WVU wideouts receiving a lot of attention
MORGANTOWN - If you're wondering how things are going in West Virginia's springtime effort to replace most of its receiving corps, well, keep wondering.
Dana Holgorsen isn't disseminating much information and new wide receivers coach Lonnie Galloway is saying even less.
It's not that they don't have the answers, although to a large extent that's true. Replacing Tavon Austin and Stedman Bailey, the two most prolific pass-catchers in school history, is no quick and easy task.
But no, the real reason Galloway won't talk specifics in regard to what his receivers are accomplishing this spring is that he just doesn't want to.
And with good reason.
"Right now we want to work with them as a group and see how much we can improve,'' Galloway said. "And then from the group, individuals will start separating themselves.''
In other words, while you might have your own ideas of who might emerge from a group of about a dozen receivers, Galloway prefers to try to elevate them all. Eventually the cream will rise to the top, but with so many holes to fill, there are places for plenty.
Consider how things shook out last season. Austin and Bailey were clearly the best of the bunch, followed by J.D. Woods, who is also gone. West Virginia's wide receivers caught 341 passes last season. Those three caught 289, or 85 percent.
And when Bailey was hobbled for part of the season with a bad ankle or when Austin was filling in as a tailback or Woods was pretty much disappearing for stretches, what was left?
Not much. No one else averaged more than one catch per game.
Galloway wants to make sure that doesn't happen again.
"That's what we're working on - two deep, three deep,'' Galloway said. "We want to find the best five or six or seven.
"Look at last year. It would have been nice when Tavon was here if they'd had somebody who was close to Tavon to be able to rest him. That's what we're striving for, trying to find the best six or seven guys to go out there on the field and you don't miss a beat when you have to rotate them.''
All of which is why no one is getting more attention than anyone else as the Mountaineers go through spring drills.
Yes, there are some potential stars in the mix.
Holgorsen sang the praises of two newcomers, junior college transfer Kevin White and freshman Daikiel Shorts, before practice even began. Jordan Thompson was an August camp star who disap
peared during the season, but seems likely to be the closest thing the team has to another Austin. Guys like Dante Campbell and K.J. Myers at least earned some playing time last season.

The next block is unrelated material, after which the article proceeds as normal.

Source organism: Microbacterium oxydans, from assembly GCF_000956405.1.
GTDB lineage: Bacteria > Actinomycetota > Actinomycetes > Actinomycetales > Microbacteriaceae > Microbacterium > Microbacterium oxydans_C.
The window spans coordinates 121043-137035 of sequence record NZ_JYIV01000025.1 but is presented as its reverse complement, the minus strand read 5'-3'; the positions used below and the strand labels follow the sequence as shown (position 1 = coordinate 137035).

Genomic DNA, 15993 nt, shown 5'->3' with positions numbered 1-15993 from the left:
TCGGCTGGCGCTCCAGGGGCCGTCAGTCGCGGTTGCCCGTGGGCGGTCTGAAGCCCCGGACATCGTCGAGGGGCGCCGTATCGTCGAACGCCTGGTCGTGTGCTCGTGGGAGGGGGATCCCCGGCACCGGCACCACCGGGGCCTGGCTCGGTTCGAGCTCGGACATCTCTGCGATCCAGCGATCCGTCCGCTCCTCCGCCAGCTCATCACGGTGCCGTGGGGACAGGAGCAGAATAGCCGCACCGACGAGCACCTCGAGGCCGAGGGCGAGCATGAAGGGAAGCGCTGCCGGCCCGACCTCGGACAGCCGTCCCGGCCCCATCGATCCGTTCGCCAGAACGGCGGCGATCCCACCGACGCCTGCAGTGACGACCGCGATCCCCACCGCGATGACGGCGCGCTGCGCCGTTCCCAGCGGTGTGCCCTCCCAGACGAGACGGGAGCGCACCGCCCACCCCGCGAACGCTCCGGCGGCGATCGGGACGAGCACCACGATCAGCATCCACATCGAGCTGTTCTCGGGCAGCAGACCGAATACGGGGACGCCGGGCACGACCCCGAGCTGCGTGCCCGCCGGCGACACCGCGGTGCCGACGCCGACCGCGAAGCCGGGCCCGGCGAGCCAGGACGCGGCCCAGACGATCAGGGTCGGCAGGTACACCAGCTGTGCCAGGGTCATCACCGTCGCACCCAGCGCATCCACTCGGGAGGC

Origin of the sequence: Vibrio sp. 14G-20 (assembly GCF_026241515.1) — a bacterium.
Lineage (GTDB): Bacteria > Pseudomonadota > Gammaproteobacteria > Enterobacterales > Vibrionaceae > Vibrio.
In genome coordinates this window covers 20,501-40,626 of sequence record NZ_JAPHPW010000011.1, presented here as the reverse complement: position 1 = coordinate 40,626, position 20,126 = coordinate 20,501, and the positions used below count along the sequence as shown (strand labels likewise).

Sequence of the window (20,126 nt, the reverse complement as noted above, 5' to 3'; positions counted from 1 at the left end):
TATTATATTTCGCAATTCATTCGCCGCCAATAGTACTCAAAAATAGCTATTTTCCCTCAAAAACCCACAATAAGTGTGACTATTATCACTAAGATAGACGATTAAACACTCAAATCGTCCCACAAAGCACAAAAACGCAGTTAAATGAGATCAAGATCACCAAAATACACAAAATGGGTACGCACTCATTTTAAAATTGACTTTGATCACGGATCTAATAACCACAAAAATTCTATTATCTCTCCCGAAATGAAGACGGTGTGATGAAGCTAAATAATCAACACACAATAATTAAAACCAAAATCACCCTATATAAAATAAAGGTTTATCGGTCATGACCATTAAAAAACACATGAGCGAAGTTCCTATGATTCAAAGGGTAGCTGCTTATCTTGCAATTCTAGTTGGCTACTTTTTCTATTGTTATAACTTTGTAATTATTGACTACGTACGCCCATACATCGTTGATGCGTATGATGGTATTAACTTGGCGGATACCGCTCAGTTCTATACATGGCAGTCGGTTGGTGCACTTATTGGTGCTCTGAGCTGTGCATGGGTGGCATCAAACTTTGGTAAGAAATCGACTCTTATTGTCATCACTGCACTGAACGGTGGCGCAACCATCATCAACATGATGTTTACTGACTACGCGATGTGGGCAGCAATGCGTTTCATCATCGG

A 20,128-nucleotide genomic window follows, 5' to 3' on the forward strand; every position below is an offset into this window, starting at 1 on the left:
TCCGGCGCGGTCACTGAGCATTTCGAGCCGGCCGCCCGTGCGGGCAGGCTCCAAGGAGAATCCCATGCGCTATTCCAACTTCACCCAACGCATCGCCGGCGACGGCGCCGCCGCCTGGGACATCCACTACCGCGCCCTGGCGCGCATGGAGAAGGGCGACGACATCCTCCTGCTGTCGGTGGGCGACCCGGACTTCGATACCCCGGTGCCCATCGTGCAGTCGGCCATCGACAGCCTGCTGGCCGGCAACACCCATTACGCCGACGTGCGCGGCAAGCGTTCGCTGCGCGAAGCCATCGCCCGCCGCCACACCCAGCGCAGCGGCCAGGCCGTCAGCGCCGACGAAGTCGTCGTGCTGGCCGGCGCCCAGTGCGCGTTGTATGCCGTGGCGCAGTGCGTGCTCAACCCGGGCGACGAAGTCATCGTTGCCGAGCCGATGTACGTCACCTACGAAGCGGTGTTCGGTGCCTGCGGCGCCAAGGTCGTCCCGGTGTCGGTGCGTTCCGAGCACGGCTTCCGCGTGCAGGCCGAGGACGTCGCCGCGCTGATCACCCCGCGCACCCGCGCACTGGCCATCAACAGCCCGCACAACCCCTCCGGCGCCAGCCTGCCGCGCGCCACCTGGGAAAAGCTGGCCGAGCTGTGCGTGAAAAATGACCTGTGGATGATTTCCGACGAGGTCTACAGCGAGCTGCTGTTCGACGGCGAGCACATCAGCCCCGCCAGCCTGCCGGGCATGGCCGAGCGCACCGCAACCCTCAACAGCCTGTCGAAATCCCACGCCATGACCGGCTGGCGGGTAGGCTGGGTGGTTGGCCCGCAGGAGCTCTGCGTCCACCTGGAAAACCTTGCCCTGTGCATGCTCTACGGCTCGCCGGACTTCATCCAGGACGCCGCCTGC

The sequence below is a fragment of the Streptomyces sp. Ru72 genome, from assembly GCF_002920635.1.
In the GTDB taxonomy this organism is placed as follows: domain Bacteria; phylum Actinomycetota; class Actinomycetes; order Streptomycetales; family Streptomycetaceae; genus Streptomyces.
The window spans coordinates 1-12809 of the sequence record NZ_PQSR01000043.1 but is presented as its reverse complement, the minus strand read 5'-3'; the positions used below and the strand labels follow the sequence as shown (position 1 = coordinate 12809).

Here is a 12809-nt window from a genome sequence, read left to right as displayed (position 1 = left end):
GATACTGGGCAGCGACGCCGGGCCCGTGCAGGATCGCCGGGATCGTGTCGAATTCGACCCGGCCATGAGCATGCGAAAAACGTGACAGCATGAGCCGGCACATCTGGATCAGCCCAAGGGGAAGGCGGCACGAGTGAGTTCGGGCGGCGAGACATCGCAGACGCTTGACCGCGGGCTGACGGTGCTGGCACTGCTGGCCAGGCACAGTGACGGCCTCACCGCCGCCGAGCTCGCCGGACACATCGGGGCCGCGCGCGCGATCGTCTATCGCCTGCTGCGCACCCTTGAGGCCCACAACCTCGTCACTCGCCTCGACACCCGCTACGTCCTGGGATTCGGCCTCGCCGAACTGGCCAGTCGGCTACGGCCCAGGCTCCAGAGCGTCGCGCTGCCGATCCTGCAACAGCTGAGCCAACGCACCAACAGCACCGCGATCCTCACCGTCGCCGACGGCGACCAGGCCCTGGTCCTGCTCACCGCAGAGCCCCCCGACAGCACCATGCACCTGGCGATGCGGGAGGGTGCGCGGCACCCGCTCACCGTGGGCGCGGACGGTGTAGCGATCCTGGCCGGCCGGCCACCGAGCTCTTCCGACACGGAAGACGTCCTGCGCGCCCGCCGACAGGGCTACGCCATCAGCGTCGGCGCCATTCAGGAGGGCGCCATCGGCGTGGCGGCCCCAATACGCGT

But it's hard to get Galloway to open up about any of them. Take White, for instance. He's a 6-foot-3, 211-pounder who appears to have all the tools, but has been on campus only a few months.
"Kevin is coming along, but I don't want to toot Kevin's horn right now because he's been practicing for [only a few weeks],'' Galloway said. "He's a part of the group. He's made some plays in practice, but until he gets through these 15 days of [spring] practice he's just one of the guys . . . We're expecting him to do a lot of good things, but for right now he's one of the guys out of the 12 that we've got.
"But yes, he's what you're looking for. He's big, athletic, can run, tall, catches the ball. I'd take five or six Kevin Whites. But as far as coming from junior college and playing Big 12 football, who knows what's going to happen?''
He likes Thompson, too, not so much because the 5-7, 168-pounder looks and plays a bit like Austin, but because he's working hard.
"But as far as him being the next [Austin], I'm not saying he couldn't be,'' Galloway said. "But there's only one Tavon and we all know that.''
But like at quarterback, where Paul Millard and Ford Childress re both getting equal reps in an effort to find out who rises to the top, neither White nor Thompson nor anyone else is being groomed to replace last year's stars.
At least not yet.
"That's what we're preaching to them, that they're only as good as the group,'' Galloway said. "And it's not just the receivers, but everybody. We're only going to be as good as the group . . . We need to be good from top to bottom, not just three or four good players.''
Reach Dave Hickman at 304-348-1734 or firstname.lastname@example.org or follow him at Twitter.com/dphickman1.